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Last Updated: Wednesday, 22 October, 2003, 07:53 GMT 08:53 UK
UN condemns West Bank 'wall'
Concrete blocks separating the West Bank village of Abu Dis from Jerusalem
The Israel Government sees no alternative to the barrier
The UN General Assembly has overwhelmingly passed a resolution demanding that Israel halt construction of a huge barrier in the West Bank.

The resolution also calls for existing stretches of fence to be removed.

It says the barrier contravenes international law, but falls short of meeting Arab-led demands that the entire matter be referred to the International Court of Justice in the Hague for a legal ruling.

But Israel's Deputy Prime Minister Ehud Olmert said construction of the barrier would continue.

He told Israel Radio: "The fence will continue being built and we will go on taking care of the security of Israel's citizens."

Palestinians view the barrier as a wall that is encroaching on more Palestinian land and making a number of Israeli settlements in the border areas permanent.
The wall will fail to do anything other than spur the Palestinians to further acts of violence.
Leigh Ross, USA

The BBC's Greg Barrow at the UN says that although the resolution sends a clear message to Israel, General Assembly resolutions are not legally binding, and carry less weight those passed in the Security Council.

The vote was passed with 144 in favour, 4 opposed and 12 members abstaining.

One month report

Meanwhile, Russian officials at the UN say they have circulated a new Security Council resolution calling on both Israel and the Palestinians to fulfil their obligations under the internationally-backed peace plan, known as the roadmap.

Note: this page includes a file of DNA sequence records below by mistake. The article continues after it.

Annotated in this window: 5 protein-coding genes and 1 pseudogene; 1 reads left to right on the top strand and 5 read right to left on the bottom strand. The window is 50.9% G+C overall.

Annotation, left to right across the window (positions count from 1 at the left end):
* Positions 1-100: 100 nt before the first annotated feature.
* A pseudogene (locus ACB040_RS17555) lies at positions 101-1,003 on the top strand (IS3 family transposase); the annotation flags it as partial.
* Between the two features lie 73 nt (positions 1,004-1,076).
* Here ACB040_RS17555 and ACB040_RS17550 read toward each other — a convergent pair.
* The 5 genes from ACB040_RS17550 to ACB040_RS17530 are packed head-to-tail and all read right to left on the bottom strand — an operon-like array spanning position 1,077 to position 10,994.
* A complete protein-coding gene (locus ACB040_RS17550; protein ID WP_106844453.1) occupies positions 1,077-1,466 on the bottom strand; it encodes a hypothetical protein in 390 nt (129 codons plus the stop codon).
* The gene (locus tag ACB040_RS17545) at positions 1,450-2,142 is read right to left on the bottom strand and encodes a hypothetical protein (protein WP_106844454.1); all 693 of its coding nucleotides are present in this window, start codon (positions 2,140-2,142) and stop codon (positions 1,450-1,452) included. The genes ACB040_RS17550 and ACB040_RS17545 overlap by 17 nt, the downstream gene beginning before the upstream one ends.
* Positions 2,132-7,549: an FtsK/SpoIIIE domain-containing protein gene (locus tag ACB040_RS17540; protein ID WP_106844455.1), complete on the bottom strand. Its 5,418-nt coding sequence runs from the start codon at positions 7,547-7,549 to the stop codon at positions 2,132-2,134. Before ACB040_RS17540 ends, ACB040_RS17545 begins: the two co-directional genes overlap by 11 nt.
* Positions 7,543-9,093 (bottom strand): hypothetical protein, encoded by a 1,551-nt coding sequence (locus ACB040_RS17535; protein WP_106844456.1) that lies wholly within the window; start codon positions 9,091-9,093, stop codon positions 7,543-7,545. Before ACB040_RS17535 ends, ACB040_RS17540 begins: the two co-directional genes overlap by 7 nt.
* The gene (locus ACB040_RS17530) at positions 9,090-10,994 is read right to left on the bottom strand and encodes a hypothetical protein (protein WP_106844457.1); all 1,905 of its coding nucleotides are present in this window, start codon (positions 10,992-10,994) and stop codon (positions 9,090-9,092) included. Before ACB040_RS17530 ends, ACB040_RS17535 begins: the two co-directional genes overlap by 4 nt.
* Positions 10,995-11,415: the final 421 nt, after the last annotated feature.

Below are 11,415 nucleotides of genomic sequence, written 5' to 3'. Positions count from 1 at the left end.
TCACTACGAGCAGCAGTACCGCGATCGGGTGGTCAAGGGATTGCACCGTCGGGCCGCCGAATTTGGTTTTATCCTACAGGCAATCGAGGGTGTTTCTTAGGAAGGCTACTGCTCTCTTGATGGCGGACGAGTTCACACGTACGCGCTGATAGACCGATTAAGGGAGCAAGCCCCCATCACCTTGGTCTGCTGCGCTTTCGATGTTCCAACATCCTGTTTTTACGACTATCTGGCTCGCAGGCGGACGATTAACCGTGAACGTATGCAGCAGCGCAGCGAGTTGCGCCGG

UN Secretary General Kofi Annan now has to report back in a month's time on Israeli compliance with the demand that work on the barrier be reversed.

Guide to the route and structure of the West Bank barrier

If the situation has not changed, then Mr Annan is tasked with suggesting what further actions should be considered.

The vote came after lengthy negotiations between nations representing the European Union and the regional grouping of Arab countries.

Arab diplomats had initially called for two resolutions, one urging an end to construction of the security barrier and the second seeking a legal opinion on the barrier from the International Court of Justice.

But a number of EU nations along with other UN member states expressed concern that if the matter was taken to The Hague this could lead to charges that the court itself was being politicised.

Eventually Arab nations were persuaded to drop the demand for a legal judgement, although the possibility of further action coming once the UN Secretary General has submitted his report does not rule this out as an option for the future.


Before the vote the Israeli ambassador to the UN, Dan Gillerman, was scathing in his criticism, describing the resolution as divisive to the United Nations and the cause of peace.

While horrifying many Palestinians, the security fence has proved popular among Israelis

He called the discussions "a humiliating farce".

Israeli officials have insisted that the barrier is a simple security measure designed to block suicide bombers from entering Israel and they say it will be dismantled once a peace agreement reached.

A senior UN official urged Israel to abandon the barrier.

Sir Kieran Prendergast said the fence would affect the lives of tens of thousands of Palestinians.

Sir Kieran - the UN under secretary general for political affairs - said that the fence was a low point for the peace process after recent suicide attacks and Israeli retaliatory raids.

"We cannot continue to lurch from crisis to crisis," he said, calling for an end to what he called the "cycle of violence, revenge and escalation".

The BBC's Barbara Plett
"There's no stopping the barrier"

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